Walter Pollard, first son of Nicholas, married Ismay Nugent of Roscommon. He received a regrant of the demesne during the restoration period following the Civil War and Cromwellian confiscations. The grant was made by charter from King Charles II, and approved by the Irish Parliament. In addition, he was granted a permit for a weekly market and a fair which was held four times annually. The Pollard family was reconfirmed in the manorial title by the edict of William and Mary. Serving as Commissioner for Supplies during the War of the Three Kingdoms, Pollard sat in the Irish Parliament, and became High Sheriff of the county in 1692. The family gradually improved the residence and the estate. They rebuilt the adjoining out buildings and developed the village of Castlepollard. They intermarried with the Dillon family of Ladyhill, the Packenhams, the Duttons, the Tuites, and other landed county families. The descendants of Nicholas Pollard lived here at Kinturk into the early twentieth century.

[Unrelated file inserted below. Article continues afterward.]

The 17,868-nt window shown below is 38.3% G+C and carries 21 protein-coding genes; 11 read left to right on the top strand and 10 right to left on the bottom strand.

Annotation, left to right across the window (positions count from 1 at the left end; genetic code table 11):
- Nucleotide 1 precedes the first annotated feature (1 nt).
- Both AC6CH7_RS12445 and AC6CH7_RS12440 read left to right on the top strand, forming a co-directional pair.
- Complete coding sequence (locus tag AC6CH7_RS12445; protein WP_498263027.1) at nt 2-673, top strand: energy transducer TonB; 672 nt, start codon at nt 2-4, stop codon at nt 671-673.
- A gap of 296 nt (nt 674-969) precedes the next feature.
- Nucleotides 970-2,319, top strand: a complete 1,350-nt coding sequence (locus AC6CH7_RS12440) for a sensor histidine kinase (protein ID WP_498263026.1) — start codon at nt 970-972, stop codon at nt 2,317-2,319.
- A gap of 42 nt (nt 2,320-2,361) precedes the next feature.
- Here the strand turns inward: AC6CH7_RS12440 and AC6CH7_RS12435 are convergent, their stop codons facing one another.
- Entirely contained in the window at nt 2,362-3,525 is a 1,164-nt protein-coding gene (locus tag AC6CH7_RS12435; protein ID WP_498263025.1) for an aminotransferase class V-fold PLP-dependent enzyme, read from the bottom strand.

The well preserved original village layout is now landscaped in a central triangular green. Surrounded by buildings from the Georgian period, a fine sculpture on the square depicts a scene from the famous locally centred legend of the Children of Lir. A plaque outlines the story in several languages. The setting of the legend is the picturesque Lough Derravaragh. There are several ringforts on the surrounding high ground. Two ancient forts are of special archaeological interest. Randoon is located in nearby Ranaghan, south west of Lough Lene, and Turgesius Island, is situated on Lough Lene. Turgesius was a Viking leader who sojourned here with a local lover while on respite from his seafaring. He held sway in Danish Dublin (Dyflin) and Shannon Viking port near Clonmacnoise.

Castlepollard has two churches which serve the Roman Catholic and Church of Ireland Christian communities. Kinturk House, the Georgian period Pollard residence, now serves as St. Peter's Centre. It was purchased by the Sacred Heart Sisters from the family in 1935, who added a chapel wing. A hospital designed by T.J. Cullen (1879–1947) was built c. 1935 and was part of "an extensive hospital construction programme initiated during the first decades of the Irish Free State"[4] financed by the Irish Hospitals' Sweepstake. The sisters operated a Magdalen Asylum there for many years; the property was sold to Midlands Health Board in 1971.[5]